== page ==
A new survey finds large differences between Americans who are not registered to vote or vote only rarely and those who cast ballots at least some of the time. These two groups at the bottom of the voting participation scale are much less likely than regular or intermittent voters to believe that voting will make much of a difference.
Unlike the past three mid-term election campaigns, Democrats are more enthusiastic than Republicans about voting this year.
Summary of Findings Turnout in the 2006 midterm election may well be higher than normal, given the level of interest expressed by voters. Today, 51% of voters say they have given a lot of thought to this November’s election, up from 45% at this point in 2002 and 42% in early October of 1998. Even […]
This fact sheet presents estimates for the number of Hispanics who will be U.S. citizens and at least 18 years old and thus eligible to vote as of November 2006.
Not only is there evidence of a reawakening of young people to public life, but today's youth are politically distinctive in many ways.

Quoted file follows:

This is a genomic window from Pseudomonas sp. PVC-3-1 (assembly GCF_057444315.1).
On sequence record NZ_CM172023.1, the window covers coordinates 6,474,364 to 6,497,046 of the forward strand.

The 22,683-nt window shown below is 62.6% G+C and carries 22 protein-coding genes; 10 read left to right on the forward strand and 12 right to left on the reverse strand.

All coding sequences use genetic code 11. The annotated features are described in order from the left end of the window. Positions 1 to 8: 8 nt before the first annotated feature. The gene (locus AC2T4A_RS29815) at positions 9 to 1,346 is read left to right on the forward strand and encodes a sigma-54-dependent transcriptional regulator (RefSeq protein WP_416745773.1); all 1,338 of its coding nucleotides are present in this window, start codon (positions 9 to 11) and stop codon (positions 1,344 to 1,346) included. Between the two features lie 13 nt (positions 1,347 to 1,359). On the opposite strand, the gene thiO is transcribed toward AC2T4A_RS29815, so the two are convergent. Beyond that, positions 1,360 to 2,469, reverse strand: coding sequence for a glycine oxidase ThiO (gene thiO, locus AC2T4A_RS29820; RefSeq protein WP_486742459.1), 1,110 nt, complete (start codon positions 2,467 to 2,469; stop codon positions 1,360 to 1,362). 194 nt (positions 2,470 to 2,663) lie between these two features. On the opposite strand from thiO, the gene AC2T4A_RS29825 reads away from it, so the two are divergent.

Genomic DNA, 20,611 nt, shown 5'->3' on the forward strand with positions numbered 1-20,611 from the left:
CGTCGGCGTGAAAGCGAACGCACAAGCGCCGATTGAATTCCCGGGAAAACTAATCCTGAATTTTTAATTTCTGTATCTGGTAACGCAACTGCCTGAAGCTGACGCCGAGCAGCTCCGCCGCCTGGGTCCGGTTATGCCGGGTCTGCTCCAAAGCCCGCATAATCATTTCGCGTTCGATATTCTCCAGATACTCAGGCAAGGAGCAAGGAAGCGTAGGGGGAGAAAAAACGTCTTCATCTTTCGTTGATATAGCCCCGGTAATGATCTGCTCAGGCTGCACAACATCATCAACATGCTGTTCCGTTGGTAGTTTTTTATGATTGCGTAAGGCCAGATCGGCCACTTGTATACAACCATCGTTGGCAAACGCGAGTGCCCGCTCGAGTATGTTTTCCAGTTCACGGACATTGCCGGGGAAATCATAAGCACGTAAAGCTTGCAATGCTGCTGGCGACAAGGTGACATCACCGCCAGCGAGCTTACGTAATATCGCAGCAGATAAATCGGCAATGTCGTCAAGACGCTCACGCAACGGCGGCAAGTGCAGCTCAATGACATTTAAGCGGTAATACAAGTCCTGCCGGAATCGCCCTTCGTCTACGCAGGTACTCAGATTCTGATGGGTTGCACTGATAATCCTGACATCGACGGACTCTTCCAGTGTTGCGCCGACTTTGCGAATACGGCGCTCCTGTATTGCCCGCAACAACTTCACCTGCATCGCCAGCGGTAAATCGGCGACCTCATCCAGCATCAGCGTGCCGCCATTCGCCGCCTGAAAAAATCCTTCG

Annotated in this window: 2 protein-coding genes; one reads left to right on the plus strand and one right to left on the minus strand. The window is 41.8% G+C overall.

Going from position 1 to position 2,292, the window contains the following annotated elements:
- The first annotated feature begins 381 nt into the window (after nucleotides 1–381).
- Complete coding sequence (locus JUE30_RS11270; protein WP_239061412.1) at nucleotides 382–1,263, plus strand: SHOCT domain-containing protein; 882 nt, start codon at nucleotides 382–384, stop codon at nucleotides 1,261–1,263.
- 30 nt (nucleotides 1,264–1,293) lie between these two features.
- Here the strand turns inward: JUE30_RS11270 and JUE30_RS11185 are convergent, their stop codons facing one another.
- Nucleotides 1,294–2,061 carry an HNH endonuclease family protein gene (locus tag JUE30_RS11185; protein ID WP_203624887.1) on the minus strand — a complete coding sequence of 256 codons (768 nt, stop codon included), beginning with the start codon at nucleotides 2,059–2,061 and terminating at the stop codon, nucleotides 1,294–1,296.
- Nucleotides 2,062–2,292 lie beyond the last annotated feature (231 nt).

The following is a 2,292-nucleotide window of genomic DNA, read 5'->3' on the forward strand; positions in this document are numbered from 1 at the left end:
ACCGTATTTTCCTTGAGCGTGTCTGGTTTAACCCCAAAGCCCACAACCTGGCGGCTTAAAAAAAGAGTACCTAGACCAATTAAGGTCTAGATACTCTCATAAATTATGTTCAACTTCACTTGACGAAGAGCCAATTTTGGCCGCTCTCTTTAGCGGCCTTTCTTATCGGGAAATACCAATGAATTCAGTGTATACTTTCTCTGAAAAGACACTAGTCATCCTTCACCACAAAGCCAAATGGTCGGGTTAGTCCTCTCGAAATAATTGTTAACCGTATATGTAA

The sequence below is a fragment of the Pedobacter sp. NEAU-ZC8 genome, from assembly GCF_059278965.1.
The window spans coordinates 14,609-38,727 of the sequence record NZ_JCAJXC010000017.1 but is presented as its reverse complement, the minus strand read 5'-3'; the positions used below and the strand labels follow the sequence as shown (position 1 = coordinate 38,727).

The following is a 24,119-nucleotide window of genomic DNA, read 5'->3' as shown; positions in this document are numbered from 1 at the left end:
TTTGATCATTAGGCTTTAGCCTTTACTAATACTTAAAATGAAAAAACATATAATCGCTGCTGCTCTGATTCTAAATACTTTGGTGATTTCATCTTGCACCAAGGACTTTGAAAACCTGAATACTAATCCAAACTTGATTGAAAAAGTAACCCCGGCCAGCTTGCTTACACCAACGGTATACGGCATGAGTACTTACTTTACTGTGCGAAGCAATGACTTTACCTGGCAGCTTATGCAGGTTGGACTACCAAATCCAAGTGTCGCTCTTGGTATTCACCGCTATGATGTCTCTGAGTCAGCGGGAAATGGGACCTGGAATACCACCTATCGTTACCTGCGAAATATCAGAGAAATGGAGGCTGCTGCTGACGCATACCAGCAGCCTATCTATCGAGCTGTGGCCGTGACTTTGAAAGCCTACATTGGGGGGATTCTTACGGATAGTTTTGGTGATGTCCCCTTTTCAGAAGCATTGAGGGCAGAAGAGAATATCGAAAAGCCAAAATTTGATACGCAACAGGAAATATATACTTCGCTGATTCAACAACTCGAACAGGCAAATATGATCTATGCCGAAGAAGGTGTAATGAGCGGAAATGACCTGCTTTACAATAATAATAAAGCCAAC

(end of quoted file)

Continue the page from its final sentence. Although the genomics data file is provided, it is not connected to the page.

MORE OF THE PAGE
The study was conducted for Pew Hispanic Center via telephone by International Communications Research, an independent research company.
Strict requirements, insufficient information about registration procedures and lack of public interest hobbled Mexico's first effort to conduct absentee voting among its more than ten million adult citizens living in the United States.
President Bush’s margin last year over Sen. John Kerry of Massachusetts, 2.4 percentage points, was the smallest of any victorious presidential incumbent in history. He won a very close election. But in most of the country, the 2004 race wasn’t even close to being close. A Pew Research Center analysis shows that in the majority […]
Hispanics accounted for half of the population growth in the United States between the elections of 2000 and 2004 but only one-tenth of the increase in the total votes cast.
Candidates, political organizations and the news media are paying greater attention to Latino voters in 2004 than in any previous election year.